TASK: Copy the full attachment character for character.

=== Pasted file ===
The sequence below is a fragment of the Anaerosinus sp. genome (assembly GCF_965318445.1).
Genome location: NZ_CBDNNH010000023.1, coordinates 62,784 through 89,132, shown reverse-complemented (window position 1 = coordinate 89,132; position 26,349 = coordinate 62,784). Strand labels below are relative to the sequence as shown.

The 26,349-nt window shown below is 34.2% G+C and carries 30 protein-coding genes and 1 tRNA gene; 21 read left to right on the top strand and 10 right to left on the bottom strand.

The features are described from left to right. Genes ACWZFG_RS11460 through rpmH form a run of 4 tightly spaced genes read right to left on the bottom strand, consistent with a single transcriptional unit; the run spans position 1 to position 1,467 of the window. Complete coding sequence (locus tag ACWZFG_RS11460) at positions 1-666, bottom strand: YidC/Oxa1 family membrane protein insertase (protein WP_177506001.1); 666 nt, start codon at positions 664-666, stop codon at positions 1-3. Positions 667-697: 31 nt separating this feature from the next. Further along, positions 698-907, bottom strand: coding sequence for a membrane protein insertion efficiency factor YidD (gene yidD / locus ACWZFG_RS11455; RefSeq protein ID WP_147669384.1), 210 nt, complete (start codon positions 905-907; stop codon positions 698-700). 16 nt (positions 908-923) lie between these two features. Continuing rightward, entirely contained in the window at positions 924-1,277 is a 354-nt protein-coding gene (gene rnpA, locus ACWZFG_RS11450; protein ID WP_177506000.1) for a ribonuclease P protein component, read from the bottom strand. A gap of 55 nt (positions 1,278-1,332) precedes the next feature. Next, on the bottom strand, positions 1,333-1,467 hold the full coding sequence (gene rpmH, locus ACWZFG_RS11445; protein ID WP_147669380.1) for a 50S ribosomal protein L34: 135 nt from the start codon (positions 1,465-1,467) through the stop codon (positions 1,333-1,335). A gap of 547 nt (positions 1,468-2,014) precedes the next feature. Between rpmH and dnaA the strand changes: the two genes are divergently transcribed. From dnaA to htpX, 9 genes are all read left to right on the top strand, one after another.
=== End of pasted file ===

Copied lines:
The sequence below is a fragment of the Anaerosinus sp. genome (assembly GCF_965318445.1).
Genome location: NZ_CBDNNH010000023.1, coordinates 62,784 through 89,132, shown reverse-complemented (window position 1 = coordinate 89,132; position 26,349 = coordinate 62,784). Strand labels below are relative to the sequence as shown.

The 26,349-nt window shown below is 34.2% G+C and carries 30 protein-coding genes and 1 tRNA gene; 21 read left to right on the top strand and 10 right to left on the bottom strand.

The features are described from left to right. Genes ACWZFG_RS11460 through rpmH form a run of 4 tightly spaced genes read right to left on the bottom strand, consistent with a single transcriptional unit; the run spans position 1 to position 1,467 of the window. Complete coding sequence (locus tag ACWZFG_RS11460) at positions 1-666, bottom strand: YidC/Oxa1 family membrane protein insertase (protein WP_177506001.1); 666 nt, start codon at positions 664-666, stop codon at positions 1-3. Positions 667-697: 31 nt separating this feature from the next. Further along, positions 698-907, bottom strand: coding sequence for a membrane protein insertion efficiency factor YidD (gene yidD / locus ACWZFG_RS11455; RefSeq protein ID WP_147669384.1), 210 nt, complete (start codon positions 905-907; stop codon positions 698-700). 16 nt (positions 908-923) lie between these two features. Continuing rightward, entirely contained in the window at positions 924-1,277 is a 354-nt protein-coding gene (gene rnpA, locus ACWZFG_RS11450; protein ID WP_177506000.1) for a ribonuclease P protein component, read from the bottom strand. A gap of 55 nt (positions 1,278-1,332) precedes the next feature. Next, on the bottom strand, positions 1,333-1,467 hold the full coding sequence (gene rpmH, locus ACWZFG_RS11445; protein ID WP_147669380.1) for a 50S ribosomal protein L34: 135 nt from the start codon (positions 1,465-1,467) through the stop codon (positions 1,333-1,335). A gap of 547 nt (positions 1,468-2,014) precedes the next feature. Between rpmH and dnaA the strand changes: the two genes are divergently transcribed. From dnaA to htpX, 9 genes are all read left to right on the top strand, one after another.